The protocol presented here describes high-throughput cryo-ET of intact S. flexneri, but is applicable to any project suitable for cryo-ET. This method has been used in the structural characterization of the flagellar motor of Borrelia burgdorferi27, the infection of E. coli minicells by bacteriophage T728, and chemoreceptor arrays in E. coli29. By facilitating the collection of massive datasets, it is possible to screen multiple mutants as well as image a large number of conditions that permit inferences of dynamic processes such as machine assembly27 and the progress of phage infection28. By collecting multiple software packages and allowing for full control over processing execution, users are able to customize different combinations of packages for optimal results. Chen et al.21 previously published a similar protocol describing collecting data using the software package Leginon12 and automating tilt-series processing using IMOD13 and RAPTOR24. The current protocol complements this method detailing an alternative method to collecting and processing data while also showing how much the technology and procedure has advanced, driven by the increased focus on high-resolution through sub-tomogram averaging, with dose-fractionated data, automated CTF estimation and correction, and more robust automated alignment routines within IMOD13. While the previous protocol goes into visual detail with emphasis on data collection, this method focuses on the details of processing the collected data.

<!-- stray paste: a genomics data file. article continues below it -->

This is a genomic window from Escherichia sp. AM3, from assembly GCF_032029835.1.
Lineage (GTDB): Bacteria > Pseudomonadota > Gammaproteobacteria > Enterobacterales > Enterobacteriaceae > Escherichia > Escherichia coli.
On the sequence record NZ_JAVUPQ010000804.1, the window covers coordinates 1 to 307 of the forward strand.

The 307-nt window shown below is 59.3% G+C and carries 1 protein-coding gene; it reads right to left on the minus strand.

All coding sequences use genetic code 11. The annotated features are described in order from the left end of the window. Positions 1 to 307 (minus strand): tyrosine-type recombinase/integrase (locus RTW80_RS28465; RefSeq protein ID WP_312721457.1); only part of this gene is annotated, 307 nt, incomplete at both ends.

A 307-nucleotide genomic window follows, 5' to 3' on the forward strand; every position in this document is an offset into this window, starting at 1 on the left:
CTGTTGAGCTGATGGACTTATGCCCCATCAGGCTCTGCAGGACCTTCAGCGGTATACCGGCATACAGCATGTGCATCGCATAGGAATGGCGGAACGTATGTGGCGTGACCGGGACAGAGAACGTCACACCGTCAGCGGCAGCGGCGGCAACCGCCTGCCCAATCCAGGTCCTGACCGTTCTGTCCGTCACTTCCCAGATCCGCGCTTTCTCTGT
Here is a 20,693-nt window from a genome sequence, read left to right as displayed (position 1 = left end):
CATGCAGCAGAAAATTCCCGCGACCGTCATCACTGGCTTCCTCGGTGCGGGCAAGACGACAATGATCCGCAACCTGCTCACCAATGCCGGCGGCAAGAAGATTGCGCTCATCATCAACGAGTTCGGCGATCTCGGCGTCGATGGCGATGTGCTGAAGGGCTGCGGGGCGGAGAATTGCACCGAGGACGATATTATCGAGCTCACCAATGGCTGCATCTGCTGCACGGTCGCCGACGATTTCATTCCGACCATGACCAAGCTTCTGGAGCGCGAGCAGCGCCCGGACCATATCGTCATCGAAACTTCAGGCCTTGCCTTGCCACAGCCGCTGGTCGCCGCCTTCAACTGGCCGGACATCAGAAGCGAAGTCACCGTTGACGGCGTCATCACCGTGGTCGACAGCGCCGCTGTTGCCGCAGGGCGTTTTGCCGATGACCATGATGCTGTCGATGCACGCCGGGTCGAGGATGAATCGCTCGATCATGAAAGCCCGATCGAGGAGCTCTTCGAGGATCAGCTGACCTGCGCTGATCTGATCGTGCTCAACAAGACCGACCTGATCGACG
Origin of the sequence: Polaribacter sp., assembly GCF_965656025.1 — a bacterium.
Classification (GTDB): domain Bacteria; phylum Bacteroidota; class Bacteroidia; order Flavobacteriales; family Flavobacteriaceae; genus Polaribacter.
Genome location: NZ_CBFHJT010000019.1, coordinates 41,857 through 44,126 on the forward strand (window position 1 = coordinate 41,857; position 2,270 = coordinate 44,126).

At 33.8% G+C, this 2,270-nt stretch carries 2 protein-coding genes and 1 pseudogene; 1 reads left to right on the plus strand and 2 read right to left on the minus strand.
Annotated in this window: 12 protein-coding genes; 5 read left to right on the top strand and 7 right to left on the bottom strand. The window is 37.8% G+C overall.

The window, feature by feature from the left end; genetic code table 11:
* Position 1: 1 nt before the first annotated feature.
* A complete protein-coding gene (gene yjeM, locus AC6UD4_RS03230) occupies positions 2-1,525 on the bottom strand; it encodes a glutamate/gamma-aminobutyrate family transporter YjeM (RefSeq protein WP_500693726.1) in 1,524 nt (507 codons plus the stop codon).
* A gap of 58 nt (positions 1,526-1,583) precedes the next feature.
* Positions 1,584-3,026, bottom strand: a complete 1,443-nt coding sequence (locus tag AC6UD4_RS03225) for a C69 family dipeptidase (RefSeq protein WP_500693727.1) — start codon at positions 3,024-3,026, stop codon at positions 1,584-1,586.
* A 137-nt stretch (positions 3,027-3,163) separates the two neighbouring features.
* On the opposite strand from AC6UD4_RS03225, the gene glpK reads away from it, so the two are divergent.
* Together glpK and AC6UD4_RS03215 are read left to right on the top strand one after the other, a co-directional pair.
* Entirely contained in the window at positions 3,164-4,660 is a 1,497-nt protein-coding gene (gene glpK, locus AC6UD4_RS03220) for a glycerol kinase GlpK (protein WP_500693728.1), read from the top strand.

High-throughput methods allow for massive data collection that maximize usage of microscope and computer resources, while limiting the amount of tedious user manual interventions that slow down the project and act as a major bottleneck. The wrapper library tomoauto has been designed to allow full configuration of all parameters used in each software package in a simple and centralized manner. Once a suitable configuration has been determined, it is then easy to apply the settings to whole dataset. A majority of the tilt-series can be processed with acceptable results (Figure 4A), while a minor subset is required to be processed manually. These tilt-series are usually less ideal acquisitions plagued by excessive image shift, poor contrast, or a lack of sufficient fiducial markers which causes the automated fiducial tracking routine to fail (Figure 4B). To obtain the best possible tomograms, extensive care must be taken at every crucial step from sample preparation, image acquisition, to image processing.

Further developments in high-throughput cryo-ET such as automated sub-tomogram extraction by template matching and the integration of modern sub-tomogram averaging software packages such as Dynamo into existing workflow pipelines like tomoauto are now being investigated. The recent advent of new-generation direct detection device cameras has made major improvements in increasing tilt-series SNR and enabling more consistent CTF determination due to the higher efficiency of the detector. The use of new full gold grid-types may decrease tilt-series collection defects, improving the success rate for automated tilt-series processing and reconstruction with less need for manual intervention30. Finally with the now ubiquitous use of computer clusters and graphic processing units (GPUs) to parallelize and speed up large dataset processing, development of pipelines that can utilize these systems will soon hopefully be able to shorten execution time from days to hours, providing users with still even less downtime in between experiment design and meaningful data analysis while still increasing dataset size and achieving higher resolutions.